Mysterious X-37B Military Space Plane Caught on Camera (Photo)

Space.com | 7/5/2019 | Leonard David
liizu (Posted by) Level 3
Click For Photo: https://cdn.mos.cms.futurecdn.net/6jGJgSkfxgzzsistfpLGSZ-1200-80.jpg

Skywatcher and satellite tracker Ralf Vandebergh of the Netherlands recently caught a rare glimpse of the U.S. Air Force's secretive X-37B space plane.

Vandebergh said he'd been hunting for the robotic spacecraft for months and finally managed to track it down in May. But it took a bit longer to get photos of the vehicle.

Mid-June - Time - Path - Vandebergh - Orbit

"When I tried to observe it again [in] mid-June, it didn't meet the predicted time and path," Vandebergh explained. "It turned out to have maneuvered to another orbit. Thanks to the amateur satellite observers' network, it was rapidly found in orbit again, and I was able to take some images on June 30 and July 2."

The X-37B's recent passes were almost overhead, Vandebergh added.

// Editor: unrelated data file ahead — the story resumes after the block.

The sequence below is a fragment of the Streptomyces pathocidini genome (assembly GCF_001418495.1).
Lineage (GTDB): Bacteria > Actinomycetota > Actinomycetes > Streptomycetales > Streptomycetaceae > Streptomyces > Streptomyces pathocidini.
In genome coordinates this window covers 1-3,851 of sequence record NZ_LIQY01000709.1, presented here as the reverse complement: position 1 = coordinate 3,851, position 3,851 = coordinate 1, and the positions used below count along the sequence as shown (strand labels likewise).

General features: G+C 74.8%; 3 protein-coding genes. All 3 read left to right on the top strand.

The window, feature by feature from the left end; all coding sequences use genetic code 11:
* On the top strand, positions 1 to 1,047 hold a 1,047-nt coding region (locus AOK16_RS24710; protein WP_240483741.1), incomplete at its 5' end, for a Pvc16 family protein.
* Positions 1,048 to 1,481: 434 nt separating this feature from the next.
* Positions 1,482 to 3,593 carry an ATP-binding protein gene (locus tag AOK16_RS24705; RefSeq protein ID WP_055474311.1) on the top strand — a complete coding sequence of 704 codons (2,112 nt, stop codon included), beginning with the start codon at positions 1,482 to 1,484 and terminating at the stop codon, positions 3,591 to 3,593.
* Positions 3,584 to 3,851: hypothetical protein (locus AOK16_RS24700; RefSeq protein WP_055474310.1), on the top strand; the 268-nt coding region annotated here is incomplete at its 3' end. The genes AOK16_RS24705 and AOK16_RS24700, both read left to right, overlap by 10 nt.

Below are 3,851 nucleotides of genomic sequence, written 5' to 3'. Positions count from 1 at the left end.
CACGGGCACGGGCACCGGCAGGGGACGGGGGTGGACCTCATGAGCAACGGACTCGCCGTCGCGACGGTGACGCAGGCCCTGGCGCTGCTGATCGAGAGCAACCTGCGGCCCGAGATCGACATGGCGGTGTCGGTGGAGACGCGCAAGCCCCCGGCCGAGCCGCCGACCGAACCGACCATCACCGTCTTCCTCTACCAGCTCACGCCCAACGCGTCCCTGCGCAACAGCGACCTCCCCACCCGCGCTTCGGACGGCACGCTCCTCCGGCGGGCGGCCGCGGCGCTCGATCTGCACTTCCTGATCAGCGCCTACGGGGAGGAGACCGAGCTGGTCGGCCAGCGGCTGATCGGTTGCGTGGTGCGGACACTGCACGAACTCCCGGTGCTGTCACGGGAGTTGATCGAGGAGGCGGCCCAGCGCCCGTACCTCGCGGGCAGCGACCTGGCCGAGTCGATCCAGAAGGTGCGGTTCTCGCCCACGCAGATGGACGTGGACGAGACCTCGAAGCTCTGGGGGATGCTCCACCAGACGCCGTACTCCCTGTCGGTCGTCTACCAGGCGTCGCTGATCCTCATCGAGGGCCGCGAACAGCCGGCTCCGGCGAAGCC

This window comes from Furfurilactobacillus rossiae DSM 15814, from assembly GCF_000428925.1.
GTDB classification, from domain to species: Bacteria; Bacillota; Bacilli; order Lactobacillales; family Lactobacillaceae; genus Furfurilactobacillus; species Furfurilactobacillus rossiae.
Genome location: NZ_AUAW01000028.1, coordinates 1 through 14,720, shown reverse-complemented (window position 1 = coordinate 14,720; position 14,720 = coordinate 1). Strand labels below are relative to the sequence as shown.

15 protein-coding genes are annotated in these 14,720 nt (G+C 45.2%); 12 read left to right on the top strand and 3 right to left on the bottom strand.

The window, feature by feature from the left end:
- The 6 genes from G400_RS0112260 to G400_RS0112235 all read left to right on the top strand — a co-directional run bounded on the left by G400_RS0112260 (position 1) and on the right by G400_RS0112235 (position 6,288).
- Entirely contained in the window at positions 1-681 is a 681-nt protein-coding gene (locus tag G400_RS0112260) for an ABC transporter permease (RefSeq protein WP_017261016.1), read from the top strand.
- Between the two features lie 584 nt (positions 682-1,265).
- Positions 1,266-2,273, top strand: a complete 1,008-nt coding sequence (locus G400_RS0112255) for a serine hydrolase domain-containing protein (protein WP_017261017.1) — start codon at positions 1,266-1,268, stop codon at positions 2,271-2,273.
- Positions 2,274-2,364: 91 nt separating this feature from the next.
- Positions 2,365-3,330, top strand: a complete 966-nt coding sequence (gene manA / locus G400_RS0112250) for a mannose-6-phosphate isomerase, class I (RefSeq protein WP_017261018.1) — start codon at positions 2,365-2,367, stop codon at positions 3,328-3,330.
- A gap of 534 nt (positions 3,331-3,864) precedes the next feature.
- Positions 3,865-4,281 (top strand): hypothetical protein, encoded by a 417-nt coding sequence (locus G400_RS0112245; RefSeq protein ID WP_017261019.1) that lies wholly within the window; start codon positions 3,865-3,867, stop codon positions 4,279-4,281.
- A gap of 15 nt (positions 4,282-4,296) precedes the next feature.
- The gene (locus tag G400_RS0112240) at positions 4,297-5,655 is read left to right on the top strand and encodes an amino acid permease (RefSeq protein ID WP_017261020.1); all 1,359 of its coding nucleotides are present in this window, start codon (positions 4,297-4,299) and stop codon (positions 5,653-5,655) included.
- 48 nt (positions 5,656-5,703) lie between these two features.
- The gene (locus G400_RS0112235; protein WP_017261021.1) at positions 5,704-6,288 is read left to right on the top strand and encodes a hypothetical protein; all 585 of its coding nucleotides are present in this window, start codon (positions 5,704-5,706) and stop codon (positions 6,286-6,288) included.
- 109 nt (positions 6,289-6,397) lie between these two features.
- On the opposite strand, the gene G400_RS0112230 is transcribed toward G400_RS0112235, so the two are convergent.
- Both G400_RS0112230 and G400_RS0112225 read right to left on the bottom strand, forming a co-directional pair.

X-37B - Orbital - Test - Vehicle - OTV

The X-37B, also known as the Orbital Test Vehicle (OTV), looks like a miniature version of NASA's retired space shuttle.

"It is really a small object, even at only 300 kilometers [186 miles] altitude, so don't expect the detail level of ground-based images of the real space shuttle," Vandebergh said.

Consideration - Imagery - Vandebergh - Expectations

Taking this into consideration, the newly captured imagery far exceeded Vandebergh's expectations.

"We can recognize a bit of the nose, payload bay and tail of this mini-shuttle, with even a sign of some smaller detail," he said.

Vandebergh - Photos - F/4 - Aperture - Telescope

Vandebergh captured the photos using a 10-inch F/4,8 aperture Newtonian telescope with an Astrolumina ALccd 5L-11 mono CMOS camera. Tracking was fully manual through a 6×30 finderscope, he said.

The X-37B has winged past 666 days of flight on this latest mission, which is called OTV-5 because it's the fifth flight for the program.

OTV-5 - Sept - Launch - SpaceX - Falcon

OTV-5 began on Sept. 7, 2017, with a launch atop a SpaceX Falcon 9 booster from NASA's Kennedy Space Center (KSC) in Florida.

X-37B missions are carried out under the auspices of the Air Force Rapid Capabilities Office, and mission control for OTV flights is handled by...
(Excerpt) Read more at: Space.com
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